“Hoppe” By TEKE::TEKE
TEKE::TEKE has shared a music video for “Hoppe,” the final single from their forthcoming album Hagata out this Friday, June 9th, via Kill Rock Stars. The song is one of the most raucous and driving tracks on the album, with stabbing rhythms and a wild surf rock inspired guitar solo. Lyrically, “Hoppe” is another of vocalist Maya Kuroki’s bizarre yet profound fables, featuring old men emerging from food as a metaphor for mortality.
The track’s video, directed by Montreal band’s guitarist Sei Nakauchi Pelletier alongside Samuel Woywitka, features the band in their comfort zone, performing an intense set at a club. Featuring animations courtesy of Kuroki, it is yet another chapter in the band’s whimsical visual catalogue.
Shot and edited by the band, the video displays the group’s signature visual blend of live action and animation as previously explored in the videos for singles “Garakuta” and “Gotoku Lemon.” The track itself explores the more aggressive post-punk edges of TEKE::TEKE’s sound with cutting guitars and horn arrangements while lyrically, vocalist Maya Kuroki spins one of her signature kafkaesque fables. Featuring men emerging from mysterious foods, it concludes with the stark admonishment: “There’s no such thing as “Forever”, that’s the way it is / A broken illusion eats up the earth completely.” Though as enigmatic as ever, the band encases this message within a raucous romp complete with stabbing staccato rhythm and a wild, surfy guitar solo. Indeed, Hagata sees the band more eclectic than ever, while still preserving their ferocious and playful spirit.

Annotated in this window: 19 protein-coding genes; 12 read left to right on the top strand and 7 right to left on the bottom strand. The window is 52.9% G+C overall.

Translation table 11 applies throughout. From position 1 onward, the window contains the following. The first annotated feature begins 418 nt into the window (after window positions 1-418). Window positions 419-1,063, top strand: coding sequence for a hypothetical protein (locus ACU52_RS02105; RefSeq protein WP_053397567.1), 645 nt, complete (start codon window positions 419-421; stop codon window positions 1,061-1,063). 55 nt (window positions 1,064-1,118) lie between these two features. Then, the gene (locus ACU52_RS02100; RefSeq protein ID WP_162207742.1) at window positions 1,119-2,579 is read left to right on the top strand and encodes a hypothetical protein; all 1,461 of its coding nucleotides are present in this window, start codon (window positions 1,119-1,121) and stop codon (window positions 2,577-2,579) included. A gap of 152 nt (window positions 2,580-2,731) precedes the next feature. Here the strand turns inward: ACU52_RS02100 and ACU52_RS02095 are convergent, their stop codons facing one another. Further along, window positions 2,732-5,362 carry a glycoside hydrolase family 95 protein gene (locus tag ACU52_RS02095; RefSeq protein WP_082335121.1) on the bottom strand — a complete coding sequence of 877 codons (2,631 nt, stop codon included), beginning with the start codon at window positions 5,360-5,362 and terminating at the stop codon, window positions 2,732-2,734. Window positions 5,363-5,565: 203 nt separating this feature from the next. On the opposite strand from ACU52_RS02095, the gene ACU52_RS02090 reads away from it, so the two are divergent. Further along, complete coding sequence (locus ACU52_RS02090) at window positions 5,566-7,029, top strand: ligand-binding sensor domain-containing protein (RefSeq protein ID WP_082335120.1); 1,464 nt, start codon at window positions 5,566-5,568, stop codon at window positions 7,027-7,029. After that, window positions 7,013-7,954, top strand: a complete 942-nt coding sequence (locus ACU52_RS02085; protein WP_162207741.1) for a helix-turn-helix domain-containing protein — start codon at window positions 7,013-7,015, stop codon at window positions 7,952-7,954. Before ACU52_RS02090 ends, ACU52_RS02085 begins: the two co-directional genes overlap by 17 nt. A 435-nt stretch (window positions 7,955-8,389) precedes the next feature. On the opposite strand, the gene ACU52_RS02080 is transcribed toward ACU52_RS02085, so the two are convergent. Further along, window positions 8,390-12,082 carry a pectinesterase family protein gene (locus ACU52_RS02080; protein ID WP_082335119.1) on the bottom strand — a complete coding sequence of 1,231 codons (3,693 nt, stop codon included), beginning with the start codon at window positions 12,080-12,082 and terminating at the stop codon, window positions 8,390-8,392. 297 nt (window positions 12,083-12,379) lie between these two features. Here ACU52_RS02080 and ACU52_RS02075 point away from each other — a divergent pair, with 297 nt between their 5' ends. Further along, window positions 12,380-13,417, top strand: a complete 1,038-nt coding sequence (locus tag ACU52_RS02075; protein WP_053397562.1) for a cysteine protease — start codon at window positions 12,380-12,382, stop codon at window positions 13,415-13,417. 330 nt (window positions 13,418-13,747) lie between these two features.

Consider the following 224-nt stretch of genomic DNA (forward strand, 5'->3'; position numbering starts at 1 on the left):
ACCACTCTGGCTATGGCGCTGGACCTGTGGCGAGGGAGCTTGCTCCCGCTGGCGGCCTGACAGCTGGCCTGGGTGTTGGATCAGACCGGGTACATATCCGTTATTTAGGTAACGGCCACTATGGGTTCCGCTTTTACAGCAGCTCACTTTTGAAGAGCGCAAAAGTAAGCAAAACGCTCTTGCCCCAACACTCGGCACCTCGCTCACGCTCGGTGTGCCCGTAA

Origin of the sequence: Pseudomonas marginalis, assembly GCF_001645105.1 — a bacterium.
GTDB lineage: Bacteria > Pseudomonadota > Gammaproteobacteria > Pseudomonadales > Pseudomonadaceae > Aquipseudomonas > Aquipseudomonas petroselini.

Looking up at the sky one afternoon, Maya Kuroki spotted a cloud that looked like it had a bite taken out of it. One word immediately sprung to mind for the vocalist of TEKE::TEKE. “‘Hagata’ is a very deep word, something present but also something leftover from someone or something no longer there. It’s like waking up from a dream, or being connected to the other side of something.” TEKE::TEKE are intimately familiar with that duality, of splitting reality between past and present, complex melodies and hushed interludes, intense action and lingering response. After building their sound on Shirushi through careful assembly of countless splinters of Japanese folk, psychedelia, Brazilian surf rock, and other far-flung touchstones, the seven-piece indulged in and learned from stretching out in free-floating experimentation both on the road and with Hagata’s producer Daniel Schlett (The War On Drugs, DIIV, CHAI, Nick Hakim), and his assistant, Daniel Fox, recorded in a scenic studio in Mountain Dale, New York, the album having been mastered at Sterling Sound.
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